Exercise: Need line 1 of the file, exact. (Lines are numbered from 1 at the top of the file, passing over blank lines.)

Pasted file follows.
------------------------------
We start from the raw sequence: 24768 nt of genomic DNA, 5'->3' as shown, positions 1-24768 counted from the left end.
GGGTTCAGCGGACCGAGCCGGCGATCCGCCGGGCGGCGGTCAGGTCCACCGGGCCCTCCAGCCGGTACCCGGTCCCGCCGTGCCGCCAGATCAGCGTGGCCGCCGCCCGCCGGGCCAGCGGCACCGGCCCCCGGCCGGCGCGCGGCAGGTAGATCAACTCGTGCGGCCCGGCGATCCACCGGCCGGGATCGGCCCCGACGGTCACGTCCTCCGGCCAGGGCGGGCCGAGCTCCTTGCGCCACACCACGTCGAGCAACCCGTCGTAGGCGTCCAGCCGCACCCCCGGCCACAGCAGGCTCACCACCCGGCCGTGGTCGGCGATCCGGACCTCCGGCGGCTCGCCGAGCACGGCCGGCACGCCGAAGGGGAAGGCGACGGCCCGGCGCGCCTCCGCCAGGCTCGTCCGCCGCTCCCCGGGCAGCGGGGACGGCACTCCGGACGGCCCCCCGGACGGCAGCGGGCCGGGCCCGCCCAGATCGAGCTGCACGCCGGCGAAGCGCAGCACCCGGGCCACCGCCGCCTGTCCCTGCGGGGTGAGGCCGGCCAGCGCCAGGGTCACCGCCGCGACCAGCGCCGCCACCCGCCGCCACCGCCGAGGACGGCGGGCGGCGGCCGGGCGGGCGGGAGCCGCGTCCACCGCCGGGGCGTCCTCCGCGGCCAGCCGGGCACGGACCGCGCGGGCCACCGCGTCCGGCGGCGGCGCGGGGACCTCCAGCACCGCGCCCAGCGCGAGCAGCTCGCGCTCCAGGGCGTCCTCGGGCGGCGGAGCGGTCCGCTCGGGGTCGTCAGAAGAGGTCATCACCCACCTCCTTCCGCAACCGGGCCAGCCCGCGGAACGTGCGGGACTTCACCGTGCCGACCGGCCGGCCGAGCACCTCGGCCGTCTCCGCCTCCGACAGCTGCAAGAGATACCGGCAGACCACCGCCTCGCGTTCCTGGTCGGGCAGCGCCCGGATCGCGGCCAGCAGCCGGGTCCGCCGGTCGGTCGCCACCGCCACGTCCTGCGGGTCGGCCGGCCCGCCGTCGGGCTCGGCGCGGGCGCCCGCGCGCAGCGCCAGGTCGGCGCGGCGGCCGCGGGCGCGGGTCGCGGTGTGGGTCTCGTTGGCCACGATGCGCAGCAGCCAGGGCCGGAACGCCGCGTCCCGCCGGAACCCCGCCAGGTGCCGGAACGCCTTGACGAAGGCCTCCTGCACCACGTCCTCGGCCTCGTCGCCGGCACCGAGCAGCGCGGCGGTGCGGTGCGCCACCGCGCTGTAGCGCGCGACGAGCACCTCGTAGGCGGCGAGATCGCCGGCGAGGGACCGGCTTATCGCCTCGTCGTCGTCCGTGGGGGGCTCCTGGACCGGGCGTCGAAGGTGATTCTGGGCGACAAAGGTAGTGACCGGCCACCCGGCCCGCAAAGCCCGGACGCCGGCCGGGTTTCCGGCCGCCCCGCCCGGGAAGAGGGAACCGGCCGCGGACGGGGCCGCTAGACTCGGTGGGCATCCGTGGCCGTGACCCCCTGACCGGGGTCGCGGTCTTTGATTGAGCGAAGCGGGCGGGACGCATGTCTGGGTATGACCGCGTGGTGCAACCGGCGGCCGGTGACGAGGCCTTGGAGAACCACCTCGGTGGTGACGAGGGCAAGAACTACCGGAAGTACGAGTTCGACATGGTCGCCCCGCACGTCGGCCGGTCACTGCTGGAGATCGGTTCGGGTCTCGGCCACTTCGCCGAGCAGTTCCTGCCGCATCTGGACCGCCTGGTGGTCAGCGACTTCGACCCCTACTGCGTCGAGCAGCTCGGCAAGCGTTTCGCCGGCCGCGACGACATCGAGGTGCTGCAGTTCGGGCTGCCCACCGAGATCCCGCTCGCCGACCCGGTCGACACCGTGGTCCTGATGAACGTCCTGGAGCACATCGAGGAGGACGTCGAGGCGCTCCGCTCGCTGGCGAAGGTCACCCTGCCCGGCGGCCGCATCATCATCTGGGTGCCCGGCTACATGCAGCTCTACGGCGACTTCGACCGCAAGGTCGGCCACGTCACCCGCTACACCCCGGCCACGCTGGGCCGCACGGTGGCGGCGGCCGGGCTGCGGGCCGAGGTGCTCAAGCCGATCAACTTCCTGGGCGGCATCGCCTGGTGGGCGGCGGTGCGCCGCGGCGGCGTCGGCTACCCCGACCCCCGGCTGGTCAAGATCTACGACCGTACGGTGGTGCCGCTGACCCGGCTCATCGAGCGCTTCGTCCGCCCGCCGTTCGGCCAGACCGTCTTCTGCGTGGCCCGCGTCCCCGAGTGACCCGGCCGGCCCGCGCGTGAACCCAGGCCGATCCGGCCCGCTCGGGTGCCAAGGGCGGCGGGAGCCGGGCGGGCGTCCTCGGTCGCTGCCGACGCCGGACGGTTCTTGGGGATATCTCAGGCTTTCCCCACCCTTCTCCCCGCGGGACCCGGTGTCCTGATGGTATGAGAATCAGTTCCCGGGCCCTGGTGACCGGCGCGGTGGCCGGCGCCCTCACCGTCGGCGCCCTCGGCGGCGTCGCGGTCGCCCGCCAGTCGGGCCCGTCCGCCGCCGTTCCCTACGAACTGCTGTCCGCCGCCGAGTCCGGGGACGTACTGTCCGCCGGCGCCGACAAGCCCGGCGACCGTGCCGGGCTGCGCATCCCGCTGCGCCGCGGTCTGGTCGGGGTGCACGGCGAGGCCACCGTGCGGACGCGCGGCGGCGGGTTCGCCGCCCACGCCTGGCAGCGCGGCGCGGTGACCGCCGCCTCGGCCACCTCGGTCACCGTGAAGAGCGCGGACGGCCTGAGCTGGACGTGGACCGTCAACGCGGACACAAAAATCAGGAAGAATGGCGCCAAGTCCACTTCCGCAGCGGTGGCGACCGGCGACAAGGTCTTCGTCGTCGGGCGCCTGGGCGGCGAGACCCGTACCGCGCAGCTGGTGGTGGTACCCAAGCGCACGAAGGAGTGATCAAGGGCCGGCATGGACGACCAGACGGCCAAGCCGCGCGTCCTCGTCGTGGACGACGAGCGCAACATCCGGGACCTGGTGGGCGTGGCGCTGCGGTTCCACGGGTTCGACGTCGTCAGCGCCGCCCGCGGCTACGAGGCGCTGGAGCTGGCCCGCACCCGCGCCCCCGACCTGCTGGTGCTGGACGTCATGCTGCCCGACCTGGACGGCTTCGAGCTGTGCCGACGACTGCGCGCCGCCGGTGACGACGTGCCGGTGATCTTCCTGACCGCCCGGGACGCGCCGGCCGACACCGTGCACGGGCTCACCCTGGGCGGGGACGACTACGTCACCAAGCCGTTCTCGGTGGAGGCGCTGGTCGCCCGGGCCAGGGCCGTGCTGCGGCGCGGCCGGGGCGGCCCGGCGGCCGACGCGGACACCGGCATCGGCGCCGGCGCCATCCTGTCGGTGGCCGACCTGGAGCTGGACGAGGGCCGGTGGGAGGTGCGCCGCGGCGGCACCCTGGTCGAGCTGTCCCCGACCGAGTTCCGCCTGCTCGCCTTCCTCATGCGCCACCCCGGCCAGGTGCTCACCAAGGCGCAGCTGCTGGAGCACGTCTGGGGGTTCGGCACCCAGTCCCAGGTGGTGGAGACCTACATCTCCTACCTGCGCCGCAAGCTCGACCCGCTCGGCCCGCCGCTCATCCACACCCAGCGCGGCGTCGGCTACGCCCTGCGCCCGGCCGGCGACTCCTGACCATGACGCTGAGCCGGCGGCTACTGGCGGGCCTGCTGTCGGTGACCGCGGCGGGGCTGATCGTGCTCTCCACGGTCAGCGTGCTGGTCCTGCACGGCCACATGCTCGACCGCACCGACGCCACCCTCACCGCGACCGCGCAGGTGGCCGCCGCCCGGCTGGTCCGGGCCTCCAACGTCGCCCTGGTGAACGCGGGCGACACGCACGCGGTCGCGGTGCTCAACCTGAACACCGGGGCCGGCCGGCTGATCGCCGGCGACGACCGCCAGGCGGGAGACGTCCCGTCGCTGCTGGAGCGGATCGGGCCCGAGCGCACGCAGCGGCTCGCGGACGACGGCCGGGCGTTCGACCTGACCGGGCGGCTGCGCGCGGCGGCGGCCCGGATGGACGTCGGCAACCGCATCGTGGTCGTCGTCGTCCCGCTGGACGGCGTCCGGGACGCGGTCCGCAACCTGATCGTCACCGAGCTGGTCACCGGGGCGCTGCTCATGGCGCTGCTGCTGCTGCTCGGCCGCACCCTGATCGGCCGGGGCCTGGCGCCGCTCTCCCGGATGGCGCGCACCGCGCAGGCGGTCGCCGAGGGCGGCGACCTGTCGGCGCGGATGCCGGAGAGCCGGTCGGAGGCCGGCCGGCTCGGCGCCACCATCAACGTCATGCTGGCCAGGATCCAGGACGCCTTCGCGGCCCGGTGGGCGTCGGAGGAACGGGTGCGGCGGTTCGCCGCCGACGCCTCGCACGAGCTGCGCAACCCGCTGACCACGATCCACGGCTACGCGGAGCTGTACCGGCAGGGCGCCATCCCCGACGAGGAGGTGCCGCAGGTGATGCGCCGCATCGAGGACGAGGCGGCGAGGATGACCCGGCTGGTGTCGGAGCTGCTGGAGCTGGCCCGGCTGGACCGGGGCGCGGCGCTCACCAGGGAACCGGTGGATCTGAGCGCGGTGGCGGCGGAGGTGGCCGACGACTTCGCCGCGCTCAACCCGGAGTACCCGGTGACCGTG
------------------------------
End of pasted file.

We start from the raw sequence: 24768 nt of genomic DNA, 5'->3' as shown, positions 1-24768 counted from the left end.